Big supermarkets have responsibility to support supply chain: NatRoad

The financial woes of Scott’s Refrigerated Logistics signal that it’s time to cut the heavy vehicle industry some much-needed slack, believes the National Road Transport Association (NatRoad).

NatRoad CEO Warren Clark said that Scott’s, which was placed in the hands of receivers earlier this week, is a vital link in the backbone of an essential industry.

“It’s not only 1500 jobs at risk – there’s a ripple effect throughout the entire supply chain,” he said.

“My heart goes out to all the drivers affected, many of them sub-contractors to the supermarkets and NatRoad members, and I can only hope the administrator quickly finds a buyer for the business.

“Surely this sends a message that enough is enough and our industry can’t take any more hits.”

Clark said soaring diesel prices, global knock-on effects of the Ukraine war, higher AdBlue costs and the impact of the previous government’s six-month fuel tax cut are all hitting operators.

“From April 1 to August 18, 2022, some 2000 heavy on-road transport operators had to negotiate payment arrangements with the ATO because of the fuel tax budget decision,” Clark said.

“It’s been one thing after another since Covid-19 and long-standing driver and diesel mechanic shortages are adding to the burden.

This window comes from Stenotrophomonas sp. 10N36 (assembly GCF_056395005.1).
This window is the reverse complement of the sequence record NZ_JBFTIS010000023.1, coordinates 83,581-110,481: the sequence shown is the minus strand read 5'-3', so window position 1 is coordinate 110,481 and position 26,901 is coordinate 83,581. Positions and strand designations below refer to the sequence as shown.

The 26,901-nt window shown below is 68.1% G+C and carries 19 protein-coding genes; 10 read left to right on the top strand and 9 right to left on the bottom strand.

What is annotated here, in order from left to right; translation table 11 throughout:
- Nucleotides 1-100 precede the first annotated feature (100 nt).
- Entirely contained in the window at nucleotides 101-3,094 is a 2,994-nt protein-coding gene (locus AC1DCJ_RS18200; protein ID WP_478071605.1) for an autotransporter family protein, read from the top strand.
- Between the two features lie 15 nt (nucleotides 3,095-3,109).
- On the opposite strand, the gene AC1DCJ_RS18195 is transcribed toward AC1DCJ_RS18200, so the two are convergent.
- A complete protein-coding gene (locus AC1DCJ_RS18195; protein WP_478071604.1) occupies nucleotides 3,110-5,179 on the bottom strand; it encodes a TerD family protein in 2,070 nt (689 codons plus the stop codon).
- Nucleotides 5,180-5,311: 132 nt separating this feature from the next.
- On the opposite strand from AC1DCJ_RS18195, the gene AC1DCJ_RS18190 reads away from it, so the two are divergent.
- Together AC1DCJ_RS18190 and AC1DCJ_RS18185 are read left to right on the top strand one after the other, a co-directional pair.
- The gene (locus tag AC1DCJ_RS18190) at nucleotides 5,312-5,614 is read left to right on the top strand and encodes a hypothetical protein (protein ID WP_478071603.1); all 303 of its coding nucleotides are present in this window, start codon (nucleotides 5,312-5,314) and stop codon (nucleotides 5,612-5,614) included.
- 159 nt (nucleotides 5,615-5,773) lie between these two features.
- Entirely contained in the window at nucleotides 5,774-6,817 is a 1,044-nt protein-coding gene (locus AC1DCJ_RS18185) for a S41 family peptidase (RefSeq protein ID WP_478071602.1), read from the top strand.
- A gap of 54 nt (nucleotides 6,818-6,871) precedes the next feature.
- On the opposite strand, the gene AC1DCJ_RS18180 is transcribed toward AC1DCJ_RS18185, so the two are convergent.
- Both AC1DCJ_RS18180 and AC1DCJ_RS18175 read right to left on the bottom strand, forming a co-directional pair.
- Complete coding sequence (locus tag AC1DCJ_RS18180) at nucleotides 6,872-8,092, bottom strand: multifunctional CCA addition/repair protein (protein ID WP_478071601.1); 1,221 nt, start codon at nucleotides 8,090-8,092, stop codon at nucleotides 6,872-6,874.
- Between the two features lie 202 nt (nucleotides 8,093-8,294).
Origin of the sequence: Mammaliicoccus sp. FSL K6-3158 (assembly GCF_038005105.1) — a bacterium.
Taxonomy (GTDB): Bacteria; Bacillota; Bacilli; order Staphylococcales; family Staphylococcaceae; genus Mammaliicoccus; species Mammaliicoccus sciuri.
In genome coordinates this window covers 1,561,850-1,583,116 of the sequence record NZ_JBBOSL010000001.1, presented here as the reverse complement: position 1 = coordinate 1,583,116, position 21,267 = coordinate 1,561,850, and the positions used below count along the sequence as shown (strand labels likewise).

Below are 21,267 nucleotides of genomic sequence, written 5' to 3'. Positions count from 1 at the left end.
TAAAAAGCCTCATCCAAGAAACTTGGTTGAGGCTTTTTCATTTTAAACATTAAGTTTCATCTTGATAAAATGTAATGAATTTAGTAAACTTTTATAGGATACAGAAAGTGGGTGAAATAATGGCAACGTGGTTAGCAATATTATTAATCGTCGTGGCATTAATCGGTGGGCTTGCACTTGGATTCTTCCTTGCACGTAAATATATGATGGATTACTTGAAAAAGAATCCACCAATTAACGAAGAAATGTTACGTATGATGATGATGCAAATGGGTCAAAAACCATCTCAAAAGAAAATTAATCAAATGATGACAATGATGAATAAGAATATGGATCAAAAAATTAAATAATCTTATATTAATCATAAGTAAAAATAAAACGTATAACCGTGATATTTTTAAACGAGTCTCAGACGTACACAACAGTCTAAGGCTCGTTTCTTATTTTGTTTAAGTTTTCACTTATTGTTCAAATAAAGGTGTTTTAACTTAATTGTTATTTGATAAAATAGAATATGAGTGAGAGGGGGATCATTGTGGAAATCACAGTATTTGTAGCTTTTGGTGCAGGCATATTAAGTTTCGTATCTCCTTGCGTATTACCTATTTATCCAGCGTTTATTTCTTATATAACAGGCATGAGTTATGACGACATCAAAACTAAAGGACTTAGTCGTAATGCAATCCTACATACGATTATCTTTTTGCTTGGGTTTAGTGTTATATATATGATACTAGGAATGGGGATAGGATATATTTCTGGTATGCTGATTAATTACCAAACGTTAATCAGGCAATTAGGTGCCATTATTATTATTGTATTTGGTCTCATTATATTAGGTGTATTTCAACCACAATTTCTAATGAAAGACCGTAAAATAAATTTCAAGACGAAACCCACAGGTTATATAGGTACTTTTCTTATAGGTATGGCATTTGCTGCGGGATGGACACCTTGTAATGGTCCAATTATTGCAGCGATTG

“We need the national transport ministers to freeze road user and registration charges.

“And we urge the federal government to look at additional concessions for the heavy vehicle industry in its May budget.”

Clark said the impact of any disruption of the supply chain ultimately risks higher prices for consumers.

“This also underlines that big supermarkets also have a responsibility to ensure the supply chain is properly supported. The contracts they offer need to enable supply chain road freight operators to be viable.

“Many people, including sub-contract drivers and small trucking operators, depend on them for their future.”

According to a report in The Australian, however, there is some glimmer of hope for the Scott’s staff.

Transport companies Toll Holdings and Lindsay Brothers are believed to already have held talks about a potential acquisition.

Meanwhile, the Transport Workers’ Union (TWU) said it is working with receivers KordaMentha to ensure hundreds of transport workers are prioritised throughout the administration process for Scott’s, Australia’s largest cold chain transport operator.

The union said the operator is the largest of many casualties of cost-cutting in transport supply chains, which puts safety and businesses at risk. Transport is Australia’s deadliest industry and is in the top 10 industries for insolvencies.

The TWU said that razor-thin margins are common for transport operators, despite the booming profits of major retailers, such as Aldi – one of Scott’s Refrigerated’s clients – which is estimated to have reaped the rewards of an 8.4 per cent profit margin in 2022, far higher than Australia’s other supermarkets.

TWU National Secretary Michael Kaine said a decade of government inaction on the crisis in transport left operators fending for themselves in a broken market.

“This is another tragedy of the untrammelled commercial power at the top of transport supply chains,” Kaine said.

“Retailers are reaping the gains from razor-thin margins while operators and drivers collapse under the strain.”

Leave a Reply

Your email address will not be published. Required fields are marked *

Send this to a friend